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FY 2012 CRP General Sign Up Coming Soon; Preliminary FY 2012 CSP Sign Up Results – UPDATED February 1, 2012

January 31, 2012

UPDATED February 1, 2012

Since our blog post on January 31, USDA announced that the FY 2012 Conservation Reserve Program general sign up period will be March 12-April 6.  According to today’s press release, “contracts on an estimated 6.5 million acres will expire on Sept. 30, 2012” and this sign up will attempt to fill as many of those acres as possible.

Conservation Reserve Program

On Wednesday, February 1, USDA will announce that a Conservation Reserve Program (CRP) general sign-up will be held this year.  This is the third general sign-up since 2006.  Acting Under Secretary for Farm and Foreign Agricultural Services (FFAS) Michael Scuse will make the announcement during a media call tomorrow morning.

According to a media advisory, “over the past three years, USDA has enrolled more than 8 million acres of private working lands on nearly 120,000 farms into CRP.  At the same time, CRP has restored more than two million acres of wetlands and two million acres of riparian buffers.  Each year, CRP keeps more than 600 million pounds of nitrogen and more than 100 million pounds of phosphorous from flowing into our nation’s streams, rivers, and lakes. Moreover, CRP provides $1.8 billion annually to landowners—dollars that make their way into local economies, supporting small businesses and creating jobs.”

USDA has not yet released information about the sign up period, though last year it fell between mid March and mid April.

The last general sign-up enrolled over 2.8 million acres across the country.  More detailed information on the 41st sign up is available in an earlier blog post.  You can expect more information on this year’s sign up following the press call tomorrow.

The announcement of the general sign-up will increase the projected CRP funding level over the course of the upcoming 2012 Farm Bill.  It could therefore be a significant with respect to the crafting of the conservation title of the new farm bill.

Conservation Stewardship Program

Also in the news today, the Chief of the Natural Resources Conservation Service (NRCS) at USDA announced that NRCS will have to turn away more than 40 percent of Conservation Stewardship Program (CSP) applicants this year due to limited program funding.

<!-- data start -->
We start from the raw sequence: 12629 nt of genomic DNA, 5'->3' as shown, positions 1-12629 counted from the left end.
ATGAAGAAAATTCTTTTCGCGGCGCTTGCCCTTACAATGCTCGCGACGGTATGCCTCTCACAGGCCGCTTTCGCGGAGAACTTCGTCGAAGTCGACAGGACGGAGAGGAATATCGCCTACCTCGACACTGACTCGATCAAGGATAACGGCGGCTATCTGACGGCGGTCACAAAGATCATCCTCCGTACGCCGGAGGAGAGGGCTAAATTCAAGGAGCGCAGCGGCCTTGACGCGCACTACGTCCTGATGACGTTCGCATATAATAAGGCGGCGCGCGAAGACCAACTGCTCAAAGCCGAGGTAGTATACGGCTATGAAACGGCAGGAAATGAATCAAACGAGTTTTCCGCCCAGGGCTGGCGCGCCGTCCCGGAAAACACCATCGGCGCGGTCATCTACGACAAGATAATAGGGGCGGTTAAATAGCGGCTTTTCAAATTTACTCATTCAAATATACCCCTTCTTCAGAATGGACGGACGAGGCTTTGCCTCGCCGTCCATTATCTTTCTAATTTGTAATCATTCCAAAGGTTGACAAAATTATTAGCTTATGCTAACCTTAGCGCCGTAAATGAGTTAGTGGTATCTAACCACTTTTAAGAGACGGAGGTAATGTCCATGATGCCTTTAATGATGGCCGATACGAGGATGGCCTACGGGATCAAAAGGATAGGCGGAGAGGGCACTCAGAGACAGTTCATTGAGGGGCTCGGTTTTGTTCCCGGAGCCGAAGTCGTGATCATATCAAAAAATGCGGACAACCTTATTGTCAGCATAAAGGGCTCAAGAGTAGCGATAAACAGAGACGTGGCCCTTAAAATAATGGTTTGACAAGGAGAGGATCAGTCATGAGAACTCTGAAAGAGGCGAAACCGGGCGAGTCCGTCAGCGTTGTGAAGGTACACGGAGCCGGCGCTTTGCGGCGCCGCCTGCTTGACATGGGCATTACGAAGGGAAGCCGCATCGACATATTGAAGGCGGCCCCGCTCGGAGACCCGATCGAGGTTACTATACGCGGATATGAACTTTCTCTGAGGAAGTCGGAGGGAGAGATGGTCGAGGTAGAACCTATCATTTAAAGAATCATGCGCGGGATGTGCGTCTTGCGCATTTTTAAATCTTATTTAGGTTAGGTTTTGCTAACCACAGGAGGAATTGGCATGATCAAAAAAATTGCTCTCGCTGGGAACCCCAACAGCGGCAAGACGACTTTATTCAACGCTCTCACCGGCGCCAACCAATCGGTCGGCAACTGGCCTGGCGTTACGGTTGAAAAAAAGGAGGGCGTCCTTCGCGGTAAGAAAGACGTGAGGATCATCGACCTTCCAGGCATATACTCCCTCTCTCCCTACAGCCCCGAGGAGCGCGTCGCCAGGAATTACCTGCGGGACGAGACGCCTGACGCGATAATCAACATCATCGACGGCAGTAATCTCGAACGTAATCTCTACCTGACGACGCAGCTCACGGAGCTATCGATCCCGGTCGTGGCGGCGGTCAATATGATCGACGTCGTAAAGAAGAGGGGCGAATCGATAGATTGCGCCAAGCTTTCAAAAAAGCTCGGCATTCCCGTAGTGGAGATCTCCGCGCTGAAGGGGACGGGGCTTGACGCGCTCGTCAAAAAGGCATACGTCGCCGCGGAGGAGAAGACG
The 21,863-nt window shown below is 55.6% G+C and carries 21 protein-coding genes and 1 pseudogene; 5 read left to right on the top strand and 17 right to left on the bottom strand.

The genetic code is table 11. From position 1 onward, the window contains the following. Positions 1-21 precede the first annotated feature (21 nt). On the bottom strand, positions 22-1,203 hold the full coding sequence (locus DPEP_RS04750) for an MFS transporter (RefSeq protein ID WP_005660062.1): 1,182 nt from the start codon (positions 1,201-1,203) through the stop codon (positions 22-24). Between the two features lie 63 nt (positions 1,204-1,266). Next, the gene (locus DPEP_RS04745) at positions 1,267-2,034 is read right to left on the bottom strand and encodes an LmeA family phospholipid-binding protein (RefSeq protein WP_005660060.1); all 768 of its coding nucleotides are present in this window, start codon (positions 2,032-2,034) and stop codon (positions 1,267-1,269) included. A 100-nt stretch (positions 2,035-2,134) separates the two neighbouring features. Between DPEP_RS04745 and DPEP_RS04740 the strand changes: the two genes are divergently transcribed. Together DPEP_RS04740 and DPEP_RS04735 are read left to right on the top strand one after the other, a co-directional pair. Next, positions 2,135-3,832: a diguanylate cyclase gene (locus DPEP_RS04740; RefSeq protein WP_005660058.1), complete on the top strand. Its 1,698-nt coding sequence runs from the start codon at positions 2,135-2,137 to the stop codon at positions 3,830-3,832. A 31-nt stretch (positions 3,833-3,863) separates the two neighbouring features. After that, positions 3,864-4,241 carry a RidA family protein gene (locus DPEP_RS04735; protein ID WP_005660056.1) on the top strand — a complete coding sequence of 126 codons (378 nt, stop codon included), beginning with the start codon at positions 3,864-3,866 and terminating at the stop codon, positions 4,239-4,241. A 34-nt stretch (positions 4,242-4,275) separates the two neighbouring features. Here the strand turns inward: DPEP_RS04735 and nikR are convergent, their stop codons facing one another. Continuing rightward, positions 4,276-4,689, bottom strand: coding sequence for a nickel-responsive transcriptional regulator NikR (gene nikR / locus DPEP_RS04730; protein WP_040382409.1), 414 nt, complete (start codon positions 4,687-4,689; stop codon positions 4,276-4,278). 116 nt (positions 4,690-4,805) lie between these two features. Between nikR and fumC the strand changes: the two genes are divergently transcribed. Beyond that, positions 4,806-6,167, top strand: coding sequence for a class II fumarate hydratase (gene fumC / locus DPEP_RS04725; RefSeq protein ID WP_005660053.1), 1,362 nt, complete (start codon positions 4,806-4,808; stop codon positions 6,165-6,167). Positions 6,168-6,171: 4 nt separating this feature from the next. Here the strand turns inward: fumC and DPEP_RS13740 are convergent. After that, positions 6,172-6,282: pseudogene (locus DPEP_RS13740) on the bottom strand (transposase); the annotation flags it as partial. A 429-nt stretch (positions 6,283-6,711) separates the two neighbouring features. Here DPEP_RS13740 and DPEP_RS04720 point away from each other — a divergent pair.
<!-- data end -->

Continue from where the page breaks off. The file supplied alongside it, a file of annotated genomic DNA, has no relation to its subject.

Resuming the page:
In an interview with Brownfield Ag News today, the Chief stated, “We were stunned with the size of this…. Over 19 million acres have been offered for sign-up in the Conservation Stewardship Program.  We’ll be able to take about 10.8 [million acres], so it’s going to be way over-subscribed, we’re going to have about eight or nine million more acres offered than we can take.”

Typically, NRCS enrolls roughly 12.8 million acres in the program each year, in accordance with the per year level provided by the 2008 Farm Bill.  Even under that acreage cap, demand for the program far outstrips supply.  The enrollment process will be even more competitive in FY 2012 because funding for the program was reduced by Congress in the FY 2012 Agricultural Appropriations Act.

In the coming weeks, we will publish more details on the FY 2012 CSP sign up, including the number of applicants as well as state level data.

Farmers and ranchers who submitted applications and are thus part of the 19 million acre pool will have between now and sometime in March to complete the CSP Conservation Measurement Tool with their local NRCS staff.  The CMT measures environmental benefits and used both to rank the producer proposals and to determine the size of the CSP payment.  Applicants with the highest environmental benefit scores will be the ones admitted to the program.  NSAC will publish the scores associated with particular conservation activities as soon as NRCS releases that information.

NSAC’s Farmers Guide to the Conservation Stewardship Program can help producers sort through some of the details of the program as they move through the steps of the enrollment process.

Categories: Budget and Appropriations, Conservation, Energy & Environment, Farm Bill

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